For some time, the MIT Joint Program has been using roulette wheels to communicate climate uncertainty. They’ve recently updated the wheels, based on new model projections:
The changes are rather dramatic, as you can see. The no-policy wheel looks like the old joke about playing Russian Roulette with an automatic. A tiny part of the difference is a baseline change, but most is not, as the report on the underlying modeling explains:
The new projections are considerably warmer than the 2003 projections, e.g., the median surface warming in 2091 to 2100 is 5.1Â°C compared to 2.4Â°C in the earlier study. Many changes contribute to the stronger warming; among the more important ones are taking into account the cooling in the second half of the 20th century due to volcanic eruptions for input parameter estimation and a more sophisticated method for projecting GDP growth which eliminated many low emission scenarios. However, if recently published data, suggesting stronger 20th century ocean warming, are used to determine the input climate parameters, the median projected warning at the end of the 21st century is only 4.1Â°C. Nevertheless all our simulations have a very small probability of warming less than 2.4Â°C, the lower bound of the IPCC AR4 projected likely range for the A1FI scenario, which has forcing very similar to our median projection.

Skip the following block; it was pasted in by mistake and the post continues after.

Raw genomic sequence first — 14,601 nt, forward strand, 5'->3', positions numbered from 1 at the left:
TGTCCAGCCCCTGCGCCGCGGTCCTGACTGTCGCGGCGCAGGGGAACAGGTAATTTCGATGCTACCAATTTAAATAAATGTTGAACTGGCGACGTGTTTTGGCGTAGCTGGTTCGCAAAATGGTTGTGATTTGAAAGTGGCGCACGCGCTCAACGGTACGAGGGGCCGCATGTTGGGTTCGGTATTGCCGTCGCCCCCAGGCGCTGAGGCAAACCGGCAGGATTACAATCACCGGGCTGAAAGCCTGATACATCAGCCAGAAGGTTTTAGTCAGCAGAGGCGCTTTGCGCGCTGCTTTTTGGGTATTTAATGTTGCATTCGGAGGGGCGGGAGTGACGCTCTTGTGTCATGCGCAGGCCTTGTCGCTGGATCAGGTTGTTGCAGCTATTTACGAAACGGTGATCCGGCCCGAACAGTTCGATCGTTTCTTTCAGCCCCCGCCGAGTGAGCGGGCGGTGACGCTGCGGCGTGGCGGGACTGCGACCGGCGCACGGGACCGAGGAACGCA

I think the wheels are a cool idea, but I’d be curious to know how users respond to it. Do they cheat, and spin to get the outcome they hope for? Perhaps MIT should spice things up a bit, by programming an online version that gives users’ computers the BSOD if they roll a >7C world.
Hat tip to Travis Franck for pointing this out.